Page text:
Today (Oct 31st) is the 30th anniversary of the Star Fleet Project. The “just for fun” project consisted of Queen’s Brian May, Eddie Van Halen, drummer Alan Gratzer (of REO Speedwagon), Phil Chen (session bassist who played with Jeff Beck and Rod Stewart), and Fred Mandel (session keyboard player who also played as additional keyboard player on Queen’s Hot Space World Tour and The Works). Roger Taylor, Queen’s drummer, provided backing vocals for the title song. It was not meant for the tapes to be released and they had minimal mixing before release.
The article below was first published in The Inside – the all Van Halen magazine published by the staff of VHND.com.
The Making of Star Fleet Project
By Brad Starks
Question: What do Edward Van Halen, Brian May, Fred Mandel, Alan Gratzer and Phil Chen all have in common?
Answer: For two days in April of 1983, these five musicians who had previously known each other only as friends, joined forces at The Record Plant in Los Angeles, California for an informal jam session. The result was unleashed on the public six months later in the shape of the three-track mini LP entitled Brian May and Friends: Star Fleet Project.
While many people have heard of this project, fewer actually own the album and fewer yet know the history behind it.
In The Beginning
The seed for Star Fleet Project was planted by Jimmy May, one of Brian’s three children, who turned his father onto a children’s science fiction television show broadcast on Saturday mornings by Central TV in England. This futuristic live-action Japanese series centered around the secret of F Zero One – the good guys commanded several space vehicles that could assemble into one large robot for land battles (similar to The Transformers), while the alien bad guys flew gargantuan insect-like mother ships that released smaller, laser-equipped fighter ships. Though Brian was intrigued by the show, it was a couple of verses at the end of the theme song that really captured his attention, creating a desire within to make a hard rock version of the tune. Brian, the guitarist for Queen, attempted to get in touch with the song’s writer, British keyboardist Paul Bliss, but was unsuccessful until after the Star Fleet Project was completed.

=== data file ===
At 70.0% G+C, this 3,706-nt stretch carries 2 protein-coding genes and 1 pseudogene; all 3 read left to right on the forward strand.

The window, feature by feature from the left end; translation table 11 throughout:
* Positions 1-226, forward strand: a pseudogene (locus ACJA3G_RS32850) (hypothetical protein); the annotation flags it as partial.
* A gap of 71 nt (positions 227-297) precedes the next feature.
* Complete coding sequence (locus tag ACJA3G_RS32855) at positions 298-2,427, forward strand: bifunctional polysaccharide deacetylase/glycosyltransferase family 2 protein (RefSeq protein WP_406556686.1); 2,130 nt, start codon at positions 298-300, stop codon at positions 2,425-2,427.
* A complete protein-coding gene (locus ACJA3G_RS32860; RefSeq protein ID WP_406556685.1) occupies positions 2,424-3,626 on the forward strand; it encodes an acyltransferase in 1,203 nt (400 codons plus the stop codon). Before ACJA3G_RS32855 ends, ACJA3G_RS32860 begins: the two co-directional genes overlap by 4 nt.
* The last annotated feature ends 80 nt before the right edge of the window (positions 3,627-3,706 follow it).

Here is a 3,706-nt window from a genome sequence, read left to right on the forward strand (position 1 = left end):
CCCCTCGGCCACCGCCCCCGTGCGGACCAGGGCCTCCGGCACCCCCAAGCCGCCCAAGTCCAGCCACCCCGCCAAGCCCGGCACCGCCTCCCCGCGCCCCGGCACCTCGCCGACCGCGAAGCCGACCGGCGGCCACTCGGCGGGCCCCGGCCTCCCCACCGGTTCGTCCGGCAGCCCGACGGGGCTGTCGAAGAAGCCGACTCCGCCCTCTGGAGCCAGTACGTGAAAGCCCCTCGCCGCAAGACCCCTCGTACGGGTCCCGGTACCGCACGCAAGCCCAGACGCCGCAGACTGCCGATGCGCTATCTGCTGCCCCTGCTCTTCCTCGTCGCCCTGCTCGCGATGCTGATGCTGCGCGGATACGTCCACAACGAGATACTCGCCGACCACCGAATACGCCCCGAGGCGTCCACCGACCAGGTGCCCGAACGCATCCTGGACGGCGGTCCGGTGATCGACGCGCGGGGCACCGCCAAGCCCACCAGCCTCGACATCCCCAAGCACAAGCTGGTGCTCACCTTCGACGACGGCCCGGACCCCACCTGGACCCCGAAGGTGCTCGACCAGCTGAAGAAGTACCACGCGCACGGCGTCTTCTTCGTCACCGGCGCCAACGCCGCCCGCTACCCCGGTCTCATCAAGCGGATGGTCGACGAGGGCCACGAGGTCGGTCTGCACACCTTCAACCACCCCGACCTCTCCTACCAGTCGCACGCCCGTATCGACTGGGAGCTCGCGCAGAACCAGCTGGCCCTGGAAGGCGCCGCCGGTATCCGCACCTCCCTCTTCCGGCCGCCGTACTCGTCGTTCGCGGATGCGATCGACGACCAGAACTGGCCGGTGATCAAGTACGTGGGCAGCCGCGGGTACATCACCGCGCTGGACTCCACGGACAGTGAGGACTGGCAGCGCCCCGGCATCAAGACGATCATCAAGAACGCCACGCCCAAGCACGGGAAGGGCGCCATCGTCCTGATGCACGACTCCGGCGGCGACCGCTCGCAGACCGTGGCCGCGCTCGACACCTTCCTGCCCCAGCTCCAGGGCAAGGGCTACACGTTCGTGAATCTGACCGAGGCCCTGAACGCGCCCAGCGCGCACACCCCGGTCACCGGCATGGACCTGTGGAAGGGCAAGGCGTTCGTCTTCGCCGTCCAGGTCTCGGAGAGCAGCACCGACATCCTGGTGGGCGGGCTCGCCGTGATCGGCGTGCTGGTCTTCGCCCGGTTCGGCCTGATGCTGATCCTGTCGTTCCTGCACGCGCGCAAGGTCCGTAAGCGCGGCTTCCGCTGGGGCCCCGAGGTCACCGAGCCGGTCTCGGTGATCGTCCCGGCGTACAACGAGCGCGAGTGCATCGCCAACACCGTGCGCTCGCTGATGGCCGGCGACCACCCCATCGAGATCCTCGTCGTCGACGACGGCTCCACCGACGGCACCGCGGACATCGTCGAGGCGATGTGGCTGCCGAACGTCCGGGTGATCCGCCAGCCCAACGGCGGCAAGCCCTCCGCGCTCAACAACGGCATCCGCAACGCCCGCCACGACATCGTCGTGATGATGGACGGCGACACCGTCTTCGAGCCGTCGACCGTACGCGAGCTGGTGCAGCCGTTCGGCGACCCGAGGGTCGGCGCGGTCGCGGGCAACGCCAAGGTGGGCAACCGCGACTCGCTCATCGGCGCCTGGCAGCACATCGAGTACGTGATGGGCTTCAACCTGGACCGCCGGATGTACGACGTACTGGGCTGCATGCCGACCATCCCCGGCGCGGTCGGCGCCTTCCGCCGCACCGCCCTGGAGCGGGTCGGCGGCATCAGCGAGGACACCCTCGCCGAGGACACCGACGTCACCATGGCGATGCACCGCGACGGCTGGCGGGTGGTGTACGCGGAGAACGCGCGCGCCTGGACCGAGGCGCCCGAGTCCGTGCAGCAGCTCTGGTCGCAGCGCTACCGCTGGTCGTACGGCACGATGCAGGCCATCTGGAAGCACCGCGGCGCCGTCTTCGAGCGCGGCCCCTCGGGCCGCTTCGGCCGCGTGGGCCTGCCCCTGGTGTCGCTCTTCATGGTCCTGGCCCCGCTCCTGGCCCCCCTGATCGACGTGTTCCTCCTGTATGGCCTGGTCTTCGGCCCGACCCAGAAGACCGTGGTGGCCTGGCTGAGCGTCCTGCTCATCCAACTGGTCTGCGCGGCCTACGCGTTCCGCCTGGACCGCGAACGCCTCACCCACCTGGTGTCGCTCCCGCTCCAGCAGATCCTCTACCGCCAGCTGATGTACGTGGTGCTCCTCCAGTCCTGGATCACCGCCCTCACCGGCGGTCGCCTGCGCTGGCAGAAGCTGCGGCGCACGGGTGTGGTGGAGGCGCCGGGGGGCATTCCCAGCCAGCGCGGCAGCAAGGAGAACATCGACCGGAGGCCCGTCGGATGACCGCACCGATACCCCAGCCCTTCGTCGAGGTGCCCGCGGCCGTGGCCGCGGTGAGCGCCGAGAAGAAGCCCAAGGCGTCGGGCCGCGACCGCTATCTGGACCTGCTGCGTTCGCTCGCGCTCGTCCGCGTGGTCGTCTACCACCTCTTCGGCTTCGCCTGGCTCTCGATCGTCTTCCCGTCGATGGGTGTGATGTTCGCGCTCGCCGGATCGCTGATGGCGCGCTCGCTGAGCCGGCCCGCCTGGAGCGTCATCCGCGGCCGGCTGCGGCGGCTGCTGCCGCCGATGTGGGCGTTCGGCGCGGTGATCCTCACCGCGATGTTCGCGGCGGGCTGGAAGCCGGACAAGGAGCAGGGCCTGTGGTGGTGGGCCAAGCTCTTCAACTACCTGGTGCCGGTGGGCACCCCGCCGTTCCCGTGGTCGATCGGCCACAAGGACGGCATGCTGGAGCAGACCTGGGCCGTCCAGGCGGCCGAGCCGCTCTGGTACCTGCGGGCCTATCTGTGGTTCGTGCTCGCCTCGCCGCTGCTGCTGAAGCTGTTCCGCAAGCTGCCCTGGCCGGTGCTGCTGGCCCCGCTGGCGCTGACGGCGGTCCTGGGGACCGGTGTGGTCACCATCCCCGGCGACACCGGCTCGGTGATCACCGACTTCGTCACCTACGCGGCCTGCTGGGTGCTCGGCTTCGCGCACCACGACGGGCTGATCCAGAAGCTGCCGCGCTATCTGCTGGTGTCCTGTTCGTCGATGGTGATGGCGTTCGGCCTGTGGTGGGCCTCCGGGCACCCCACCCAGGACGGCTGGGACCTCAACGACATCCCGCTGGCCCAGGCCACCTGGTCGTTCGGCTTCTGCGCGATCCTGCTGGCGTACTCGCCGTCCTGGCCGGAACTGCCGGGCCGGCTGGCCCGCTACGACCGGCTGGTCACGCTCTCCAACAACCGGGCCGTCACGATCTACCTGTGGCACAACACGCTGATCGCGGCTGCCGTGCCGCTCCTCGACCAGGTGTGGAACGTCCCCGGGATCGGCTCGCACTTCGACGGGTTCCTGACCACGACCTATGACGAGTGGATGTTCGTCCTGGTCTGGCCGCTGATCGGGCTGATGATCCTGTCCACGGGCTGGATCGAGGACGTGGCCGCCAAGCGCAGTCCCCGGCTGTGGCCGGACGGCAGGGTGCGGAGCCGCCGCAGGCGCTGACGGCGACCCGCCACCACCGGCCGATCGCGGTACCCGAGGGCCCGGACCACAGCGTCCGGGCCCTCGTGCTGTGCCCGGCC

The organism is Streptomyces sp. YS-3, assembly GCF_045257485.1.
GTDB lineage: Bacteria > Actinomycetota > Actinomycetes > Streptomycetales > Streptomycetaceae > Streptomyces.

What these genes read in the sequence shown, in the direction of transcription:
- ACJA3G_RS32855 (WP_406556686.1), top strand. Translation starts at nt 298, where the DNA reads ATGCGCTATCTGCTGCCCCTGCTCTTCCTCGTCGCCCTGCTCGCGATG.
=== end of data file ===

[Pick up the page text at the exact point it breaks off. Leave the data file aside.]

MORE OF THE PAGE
Several months later, while in Los Angeles, Brian had some free time on his hands and decided to bring his Star Fleet Project to life. To his delight, Eddie Van Halen (whose friendship May values tremendously), bassist Phil Chen (who has a unique percussive approach to the instrument). Long-time friend and drummer Alan Gratzer and keyboardist Fred Mandell all liked his idea and agreed to participate in the “just for fun” engagement.
In The Studio
Day One: Recording began on April 21, 1983 at about noon, with the album;s first cut, May’s hard rock version of the sci-fi theme song, “Star Fleet”. “I thought it was the most adventurous and ambitious thing to try,” described Brian. “We were very up and full of nervous tension. I think you can tell by the way we played. We all didn’t know each other and it was very electric. Everyone looked at each other wondering what the Hell was going to happen next-very funny. The situation produced a strange and different kind of energy.” Clocking in at just over eight minutes, ‘Star Fleet’ begins with May soling over a tapped harmonic intro from Eddie. (The same technique can be heard on the intro to “Women In Love.”) The song features Brian’s trademark multi-layered guitar lines and yards of classic Ed. Three minutes and seven seconds into the cut, Eddie lets loose with an extremely tasty and expressive solo as only he can-tremolo picked runs, screaming pinched harmonics and complex bent-note tapping sequences abound. “With ‘Star Fleet’ I wanted to give Edward a place to just let loose” added May. The song fades out at 5:10 then starts back up again, which was completely unplanned. “Edward has this thing where he can never stop playing,” continued Brian. “So every time everybody else thought we’d finished, he’d be going ‘chak, chacka, chack, chack’. He’s just so inspiring, it’s ridiculous.”